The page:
• No additional electronic media (e.g. sound and video files) are permitted.
  • No additional props (e.g. costumes, musical instruments, laboratory equipment) are permitted.
  • Presentations are limited to 3 minutes maximum and competitors exceeding 3 minutes are disqualified.
  • Presentations are to be spoken word (eg. no poems, raps or songs).
  • Presentations are to commence from the stage.
  • Presentations are considered to have commenced when a presenter starts their presentation through either movement or speech.
  • The decision of the adjudicating panel is final.

What is the judging criteria?

Communication style; was the thesis topic communicated well to an intelligent lay audience?

Comprehension; did the presentation help the audience understand the topic?

Engagement; was the audience left wanting to know more?

When is the Dunedin Final?

Wednesday 26 August.

When are the national/international competitions?

Inaugural Masters 3MT Inter-University Challenge: Auckland 10 September 2015

2015 Trans-Tasman 3MT: Queensland 2 October 2015

For more handy tips and advice, check out the GRS Blog!

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2013 Final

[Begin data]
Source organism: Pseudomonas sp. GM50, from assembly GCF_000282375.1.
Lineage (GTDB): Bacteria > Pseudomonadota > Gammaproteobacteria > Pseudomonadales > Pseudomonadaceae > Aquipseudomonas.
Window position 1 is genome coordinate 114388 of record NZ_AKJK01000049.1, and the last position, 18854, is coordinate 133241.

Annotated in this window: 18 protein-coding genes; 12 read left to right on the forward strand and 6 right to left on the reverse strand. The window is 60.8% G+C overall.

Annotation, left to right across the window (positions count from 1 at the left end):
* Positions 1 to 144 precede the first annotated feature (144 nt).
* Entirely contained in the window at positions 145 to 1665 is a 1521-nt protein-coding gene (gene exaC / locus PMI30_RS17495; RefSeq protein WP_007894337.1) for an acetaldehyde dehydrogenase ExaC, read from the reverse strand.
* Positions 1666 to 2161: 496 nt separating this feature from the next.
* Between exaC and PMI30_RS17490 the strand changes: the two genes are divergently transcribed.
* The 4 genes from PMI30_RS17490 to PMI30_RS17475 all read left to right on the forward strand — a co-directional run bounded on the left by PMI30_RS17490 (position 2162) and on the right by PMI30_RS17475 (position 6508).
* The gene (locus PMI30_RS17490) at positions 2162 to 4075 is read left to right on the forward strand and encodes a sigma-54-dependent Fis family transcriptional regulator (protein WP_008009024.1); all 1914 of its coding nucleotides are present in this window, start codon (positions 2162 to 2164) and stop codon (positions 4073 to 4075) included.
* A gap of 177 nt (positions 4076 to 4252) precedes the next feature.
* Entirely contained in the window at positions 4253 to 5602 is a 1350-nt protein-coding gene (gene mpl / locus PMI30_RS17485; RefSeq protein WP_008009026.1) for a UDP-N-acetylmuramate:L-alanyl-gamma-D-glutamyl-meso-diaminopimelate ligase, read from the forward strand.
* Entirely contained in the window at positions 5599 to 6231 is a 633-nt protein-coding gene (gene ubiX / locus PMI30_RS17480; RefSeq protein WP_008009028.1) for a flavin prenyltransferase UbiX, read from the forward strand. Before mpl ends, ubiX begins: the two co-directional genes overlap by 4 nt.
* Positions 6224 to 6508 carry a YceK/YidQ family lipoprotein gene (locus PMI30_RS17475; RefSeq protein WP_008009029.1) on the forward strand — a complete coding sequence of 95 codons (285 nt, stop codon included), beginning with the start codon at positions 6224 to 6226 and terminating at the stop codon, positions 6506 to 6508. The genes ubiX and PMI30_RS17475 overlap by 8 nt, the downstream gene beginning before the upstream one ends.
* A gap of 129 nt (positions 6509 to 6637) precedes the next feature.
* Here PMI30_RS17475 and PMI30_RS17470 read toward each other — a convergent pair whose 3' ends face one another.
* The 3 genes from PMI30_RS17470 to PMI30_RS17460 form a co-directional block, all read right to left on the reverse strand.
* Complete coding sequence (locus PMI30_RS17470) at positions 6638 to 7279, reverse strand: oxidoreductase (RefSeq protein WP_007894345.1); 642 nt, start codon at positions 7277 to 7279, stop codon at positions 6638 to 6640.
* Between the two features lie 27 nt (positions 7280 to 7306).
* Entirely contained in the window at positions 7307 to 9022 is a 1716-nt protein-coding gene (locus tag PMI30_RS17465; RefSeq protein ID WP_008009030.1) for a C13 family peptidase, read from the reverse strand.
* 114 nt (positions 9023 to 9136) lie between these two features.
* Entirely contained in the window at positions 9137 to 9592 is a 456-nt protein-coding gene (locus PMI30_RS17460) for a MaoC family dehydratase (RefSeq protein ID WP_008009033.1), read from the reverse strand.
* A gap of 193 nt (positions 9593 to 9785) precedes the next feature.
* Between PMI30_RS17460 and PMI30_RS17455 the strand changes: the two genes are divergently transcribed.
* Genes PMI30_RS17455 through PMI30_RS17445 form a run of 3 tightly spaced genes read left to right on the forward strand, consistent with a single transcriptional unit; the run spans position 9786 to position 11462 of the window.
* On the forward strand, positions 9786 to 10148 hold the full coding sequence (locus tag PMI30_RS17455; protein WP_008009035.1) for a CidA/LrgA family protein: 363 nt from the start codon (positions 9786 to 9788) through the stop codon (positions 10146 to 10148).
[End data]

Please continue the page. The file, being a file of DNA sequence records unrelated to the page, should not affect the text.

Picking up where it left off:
The 2013 Three Minute Thesis Competition final was held on Friday 30 August in the Castle 1 lecture theatre on the Dunedin campus, and was also streamed live online.Daniel Wee

Congratulations to Daniel Wee, a PhD candidate from the Department of Philosophy, whose talk entitled ‘Talking to oneself: Is it still a language if only one person understands it?’ earned him the Supreme Award. Daniel received an Apple iPad, and airfares and accommodation to represent Otago at the Australasian Three Minute Thesis Competition at the University of Western Sydney on 18th October 2013, both courtesy of the University of Otago.

Second place and a Samsung Galaxy tablet sponsored by OfficeMax went to Helen Alderson, a Master’s student from the Department of Anthropology and Archaeology, whose presentation was called ‘Geochemically sourcing the architectural basalt of Nan Madol.’

David Barton, a Master’s student from the Department of Psychology won the Schools’ Favourite prize of a $250 book voucher courtesy of the University Book Shop, for his talk entitled ‘What’s in a Name?’ This was voted by Dunedin high school students who were invited to attend the final.